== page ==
FAST also hailed the ACTA framework, which is currently being drafted and covers intellectual property theft, including illegal file-sharing, on a global scale. Countries must sign up to ACTA on a voluntary basis, but many of the world’s powers, including the US and European Union are members of the consortium.

While negotiations on ACTA are still ongoing, several potential breaches of privacy have appeared already, including suggestions that MP3 players and PCs should be checked at borders, which has not going down well with Bitkom or the Free Software Foundation.

FAST told us that ACTA could “help rights holders in the UK and other member states.” It is probably hoping that ACTA fills the void that may be created if the Digital Economy Act is found to not up to scratch in the judicial review.

Woman gets knocked down and sues Google

A woman is suing Google because she was knocked down while following directions given by Google Maps.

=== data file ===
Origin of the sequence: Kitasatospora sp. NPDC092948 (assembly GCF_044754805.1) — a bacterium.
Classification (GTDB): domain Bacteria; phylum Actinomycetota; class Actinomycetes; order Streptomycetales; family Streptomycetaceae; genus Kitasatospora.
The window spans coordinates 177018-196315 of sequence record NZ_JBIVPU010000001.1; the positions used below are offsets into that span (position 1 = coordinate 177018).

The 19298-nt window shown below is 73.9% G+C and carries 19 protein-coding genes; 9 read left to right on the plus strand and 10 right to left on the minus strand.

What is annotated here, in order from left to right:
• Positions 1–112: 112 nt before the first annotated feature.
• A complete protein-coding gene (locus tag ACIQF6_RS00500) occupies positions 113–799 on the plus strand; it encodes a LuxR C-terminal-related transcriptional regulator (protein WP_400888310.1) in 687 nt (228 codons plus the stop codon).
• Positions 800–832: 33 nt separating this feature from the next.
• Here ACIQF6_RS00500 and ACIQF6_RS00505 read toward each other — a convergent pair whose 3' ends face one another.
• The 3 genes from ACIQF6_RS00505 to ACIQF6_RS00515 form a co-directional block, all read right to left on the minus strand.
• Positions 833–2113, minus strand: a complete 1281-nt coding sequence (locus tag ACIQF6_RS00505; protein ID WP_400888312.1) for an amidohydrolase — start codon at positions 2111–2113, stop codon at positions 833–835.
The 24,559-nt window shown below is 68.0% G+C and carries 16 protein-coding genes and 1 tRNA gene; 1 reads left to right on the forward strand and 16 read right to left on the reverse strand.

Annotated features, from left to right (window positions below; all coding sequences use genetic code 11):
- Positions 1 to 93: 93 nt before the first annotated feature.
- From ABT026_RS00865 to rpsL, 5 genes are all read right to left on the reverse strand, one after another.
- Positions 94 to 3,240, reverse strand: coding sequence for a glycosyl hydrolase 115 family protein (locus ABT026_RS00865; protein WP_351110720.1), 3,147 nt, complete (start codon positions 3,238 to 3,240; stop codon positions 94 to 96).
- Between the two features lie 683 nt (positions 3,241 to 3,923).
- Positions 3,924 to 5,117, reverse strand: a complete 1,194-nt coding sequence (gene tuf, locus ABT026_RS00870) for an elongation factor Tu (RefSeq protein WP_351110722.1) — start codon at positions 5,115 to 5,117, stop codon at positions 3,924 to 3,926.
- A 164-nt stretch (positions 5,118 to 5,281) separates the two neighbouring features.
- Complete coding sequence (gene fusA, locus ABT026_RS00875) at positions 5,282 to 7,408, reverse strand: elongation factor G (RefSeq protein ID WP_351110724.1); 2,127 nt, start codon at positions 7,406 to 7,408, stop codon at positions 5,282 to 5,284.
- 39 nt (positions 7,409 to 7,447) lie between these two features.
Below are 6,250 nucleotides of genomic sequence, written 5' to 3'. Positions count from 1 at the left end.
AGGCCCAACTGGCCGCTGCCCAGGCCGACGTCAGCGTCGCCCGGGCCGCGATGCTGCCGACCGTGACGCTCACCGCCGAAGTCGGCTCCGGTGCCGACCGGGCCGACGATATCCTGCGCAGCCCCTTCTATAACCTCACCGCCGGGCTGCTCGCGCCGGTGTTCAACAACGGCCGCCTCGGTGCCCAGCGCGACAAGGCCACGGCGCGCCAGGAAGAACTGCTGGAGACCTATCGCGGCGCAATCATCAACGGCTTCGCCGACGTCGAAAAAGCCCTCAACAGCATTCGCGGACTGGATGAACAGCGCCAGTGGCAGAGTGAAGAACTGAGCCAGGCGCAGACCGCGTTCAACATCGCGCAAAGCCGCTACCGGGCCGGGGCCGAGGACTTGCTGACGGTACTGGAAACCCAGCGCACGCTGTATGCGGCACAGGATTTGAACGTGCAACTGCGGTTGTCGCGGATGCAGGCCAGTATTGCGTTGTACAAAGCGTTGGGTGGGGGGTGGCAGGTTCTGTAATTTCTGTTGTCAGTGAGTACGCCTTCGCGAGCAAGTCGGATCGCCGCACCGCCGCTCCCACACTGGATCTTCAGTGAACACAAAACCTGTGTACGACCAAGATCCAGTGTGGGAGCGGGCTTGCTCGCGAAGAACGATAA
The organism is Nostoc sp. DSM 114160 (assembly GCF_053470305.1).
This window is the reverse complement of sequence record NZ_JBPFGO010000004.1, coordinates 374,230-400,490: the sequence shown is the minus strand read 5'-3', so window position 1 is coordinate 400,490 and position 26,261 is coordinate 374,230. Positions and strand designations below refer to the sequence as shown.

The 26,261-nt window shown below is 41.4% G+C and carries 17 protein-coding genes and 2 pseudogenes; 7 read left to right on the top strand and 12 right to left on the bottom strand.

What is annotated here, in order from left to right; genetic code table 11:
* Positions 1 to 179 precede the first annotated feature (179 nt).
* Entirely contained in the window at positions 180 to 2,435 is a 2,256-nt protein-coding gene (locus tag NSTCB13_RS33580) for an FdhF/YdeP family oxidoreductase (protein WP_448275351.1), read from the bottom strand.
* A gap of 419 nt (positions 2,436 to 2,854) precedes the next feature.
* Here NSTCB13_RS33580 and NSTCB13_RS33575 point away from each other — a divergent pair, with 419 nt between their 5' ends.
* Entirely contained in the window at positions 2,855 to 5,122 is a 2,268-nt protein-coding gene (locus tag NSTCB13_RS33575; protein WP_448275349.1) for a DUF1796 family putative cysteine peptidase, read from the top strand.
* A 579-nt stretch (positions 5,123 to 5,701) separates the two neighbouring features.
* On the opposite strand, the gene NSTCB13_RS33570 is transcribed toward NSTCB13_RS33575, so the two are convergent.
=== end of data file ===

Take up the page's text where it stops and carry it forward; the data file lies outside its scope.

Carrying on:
Lauren Rosenberg, of Park City, Utah, has filed a case against the search giant in the US District Court’s Central Division, as well as against the driver, Patrick Harwood, who actually hit her. Harwood and Google are being lumped together in the same case as co-conspirators, and Rosenberg wants at least $100,000 for blindly leaping where Google bade her go.

The accident happened on January 19, 2009 when Rosenberg used Google Maps on her Blackberry smartphone to get directions for walking from 96 Daly Street to 1710 Prospector Avenue, both in Park City. The problem is that part of the route, in particular Deer Valley Drive, lacks a footpath, making it dangerous for pedestrians.